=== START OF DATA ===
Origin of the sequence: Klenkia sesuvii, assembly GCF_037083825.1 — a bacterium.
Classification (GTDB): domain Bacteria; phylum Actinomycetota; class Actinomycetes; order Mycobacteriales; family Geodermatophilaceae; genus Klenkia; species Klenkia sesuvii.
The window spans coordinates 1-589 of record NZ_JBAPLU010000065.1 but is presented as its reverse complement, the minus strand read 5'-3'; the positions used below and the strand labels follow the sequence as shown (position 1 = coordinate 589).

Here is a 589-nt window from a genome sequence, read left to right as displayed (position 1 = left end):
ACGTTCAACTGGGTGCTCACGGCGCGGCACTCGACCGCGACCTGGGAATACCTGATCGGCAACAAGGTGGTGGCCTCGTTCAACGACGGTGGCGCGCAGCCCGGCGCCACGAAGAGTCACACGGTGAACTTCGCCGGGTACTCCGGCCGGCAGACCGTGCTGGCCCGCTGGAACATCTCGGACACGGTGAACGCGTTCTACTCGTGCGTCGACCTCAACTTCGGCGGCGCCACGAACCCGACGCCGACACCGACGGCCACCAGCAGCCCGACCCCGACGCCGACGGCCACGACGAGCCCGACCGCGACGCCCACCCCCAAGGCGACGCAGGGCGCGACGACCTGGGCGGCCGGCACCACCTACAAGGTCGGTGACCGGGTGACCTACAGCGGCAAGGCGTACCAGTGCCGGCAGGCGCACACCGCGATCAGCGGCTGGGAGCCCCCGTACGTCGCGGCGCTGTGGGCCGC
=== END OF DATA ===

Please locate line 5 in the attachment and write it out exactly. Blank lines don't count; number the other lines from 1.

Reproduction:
ACGTTCAACTGGGTGCTCACGGCGCGGCACTCGACCGCGACCTGGGAATACCTGATCGGCAACAAGGTGGTGGCCTCGTTCAACGACGGTGGCGCGCAGCCCGGCGCCACGAAGAGTCACACGGTGAACTTCGCCGGGTACTCCGGCCGGCAGACCGTGCTGGCCCGCTGGAACATCTCGGACACGGTGAACGCGTTCTACTCGTGCGTCGACCTCAACTTCGGCGGCGCCACGAACCCGACGCCGACACCGACGGCCACCAGCAGCCCGACCCCGACGCCGACGGCCACGACGAGCCCGACCGCGACGCCCACCCCCAAGGCGACGCAGGGCGCGACGACCTGGGCGGCCGGCACCACCTACAAGGTCGGTGACCGGGTGACCTACAGCGGCAAGGCGTACCAGTGCCGGCAGGCGCACACCGCGATCAGCGGCTGGGAGCCCCCGTACGTCGCGGCGCTGTGGGCCGC